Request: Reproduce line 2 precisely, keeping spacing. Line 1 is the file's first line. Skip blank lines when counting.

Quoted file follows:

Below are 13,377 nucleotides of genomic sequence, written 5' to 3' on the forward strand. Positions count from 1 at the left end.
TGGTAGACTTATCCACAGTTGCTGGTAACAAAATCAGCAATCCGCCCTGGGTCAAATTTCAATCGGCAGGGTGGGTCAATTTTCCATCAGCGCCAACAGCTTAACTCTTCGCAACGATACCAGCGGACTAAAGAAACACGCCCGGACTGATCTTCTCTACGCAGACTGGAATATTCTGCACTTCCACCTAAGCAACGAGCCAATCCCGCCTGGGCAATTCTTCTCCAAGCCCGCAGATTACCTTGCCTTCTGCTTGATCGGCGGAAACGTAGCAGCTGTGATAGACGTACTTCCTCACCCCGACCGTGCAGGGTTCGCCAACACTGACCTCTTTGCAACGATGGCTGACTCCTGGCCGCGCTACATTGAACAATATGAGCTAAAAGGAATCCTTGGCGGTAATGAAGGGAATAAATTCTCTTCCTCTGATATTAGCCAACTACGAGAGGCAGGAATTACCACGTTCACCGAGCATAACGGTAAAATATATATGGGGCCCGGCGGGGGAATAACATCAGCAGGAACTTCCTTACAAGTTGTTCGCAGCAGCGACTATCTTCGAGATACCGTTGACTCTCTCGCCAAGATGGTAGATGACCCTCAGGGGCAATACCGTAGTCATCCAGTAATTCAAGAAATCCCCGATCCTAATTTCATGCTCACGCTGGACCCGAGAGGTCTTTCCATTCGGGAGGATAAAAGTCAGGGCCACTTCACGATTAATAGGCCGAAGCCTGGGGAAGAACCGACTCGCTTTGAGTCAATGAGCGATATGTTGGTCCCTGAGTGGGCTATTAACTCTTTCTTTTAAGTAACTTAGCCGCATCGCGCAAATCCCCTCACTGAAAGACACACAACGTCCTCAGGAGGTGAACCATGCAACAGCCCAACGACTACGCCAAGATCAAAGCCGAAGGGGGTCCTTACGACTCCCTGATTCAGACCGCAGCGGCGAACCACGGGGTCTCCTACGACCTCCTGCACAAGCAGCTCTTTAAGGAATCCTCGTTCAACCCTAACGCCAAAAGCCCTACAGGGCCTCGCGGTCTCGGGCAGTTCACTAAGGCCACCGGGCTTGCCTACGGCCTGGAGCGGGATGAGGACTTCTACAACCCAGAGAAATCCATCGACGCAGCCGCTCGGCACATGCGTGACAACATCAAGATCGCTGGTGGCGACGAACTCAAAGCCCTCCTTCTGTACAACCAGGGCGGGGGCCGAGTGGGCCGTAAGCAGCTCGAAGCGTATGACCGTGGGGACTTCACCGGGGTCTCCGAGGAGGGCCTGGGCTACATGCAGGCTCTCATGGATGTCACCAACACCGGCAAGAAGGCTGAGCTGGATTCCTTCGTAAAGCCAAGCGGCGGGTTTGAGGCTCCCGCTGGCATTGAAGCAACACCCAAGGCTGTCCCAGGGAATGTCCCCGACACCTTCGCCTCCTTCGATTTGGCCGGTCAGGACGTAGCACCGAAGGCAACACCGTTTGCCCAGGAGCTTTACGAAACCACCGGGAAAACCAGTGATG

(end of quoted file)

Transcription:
TGGTAGACTTATCCACAGTTGCTGGTAACAAAATCAGCAATCCGCCCTGGGTCAAATTTCAATCGGCAGGGTGGGTCAATTTTCCATCAGCGCCAACAGCTTAACTCTTCGCAACGATACCAGCGGACTAAAGAAACACGCCCGGACTGATCTTCTCTACGCAGACTGGAATATTCTGCACTTCCACCTAAGCAACGAGCCAATCCCGCCTGGGCAATTCTTCTCCAAGCCCGCAGATTACCTTGCCTTCTGCTTGATCGGCGGAAACGTAGCAGCTGTGATAGACGTACTTCCTCACCCCGACCGTGCAGGGTTCGCCAACACTGACCTCTTTGCAACGATGGCTGACTCCTGGCCGCGCTACATTGAACAATATGAGCTAAAAGGAATCCTTGGCGGTAATGAAGGGAATAAATTCTCTTCCTCTGATATTAGCCAACTACGAGAGGCAGGAATTACCACGTTCACCGAGCATAACGGTAAAATATATATGGGGCCCGGCGGGGGAATAACATCAGCAGGAACTTCCTTACAAGTTGTTCGCAGCAGCGACTATCTTCGAGATACCGTTGACTCTCTCGCCAAGATGGTAGATGACCCTCAGGGGCAATACCGTAGTCATCCAGTAATTCAAGAAATCCCCGATCCTAATTTCATGCTCACGCTGGACCCGAGAGGTCTTTCCATTCGGGAGGATAAAAGTCAGGGCCACTTCACGATTAATAGGCCGAAGCCTGGGGAAGAACCGACTCGCTTTGAGTCAATGAGCGATATGTTGGTCCCTGAGTGGGCTATTAACTCTTTCTTTTAAGTAACTTAGCCGCATCGCGCAAATCCCCTCACTGAAAGACACACAACGTCCTCAGGAGGTGAACCATGCAACAGCCCAACGACTACGCCAAGATCAAAGCCGAAGGGGGTCCTTACGACTCCCTGATTCAGACCGCAGCGGCGAACCACGGGGTCTCCTACGACCTCCTGCACAAGCAGCTCTTTAAGGAATCCTCGTTCAACCCTAACGCCAAAAGCCCTACAGGGCCTCGCGGTCTCGGGCAGTTCACTAAGGCCACCGGGCTTGCCTACGGCCTGGAGCGGGATGAGGACTTCTACAACCCAGAGAAATCCATCGACGCAGCCGCTCGGCACATGCGTGACAACATCAAGATCGCTGGTGGCGACGAACTCAAAGCCCTCCTTCTGTACAACCAGGGCGGGGGCCGAGTGGGCCGTAAGCAGCTCGAAGCGTATGACCGTGGGGACTTCACCGGGGTCTCCGAGGAGGGCCTGGGCTACATGCAGGCTCTCATGGATGTCACCAACACCGGCAAGAAGGCTGAGCTGGATTCCTTCGTAAAGCCAAGCGGCGGGTTTGAGGCTCCCGCTGGCATTGAAGCAACACCCAAGGCTGTCCCAGGGAATGTCCCCGACACCTTCGCCTCCTTCGATTTGGCCGGTCAGGACGTAGCACCGAAGGCAACACCGTTTGCCCAGGAGCTTTACGAAACCACCGGGAAAACCAGTGATG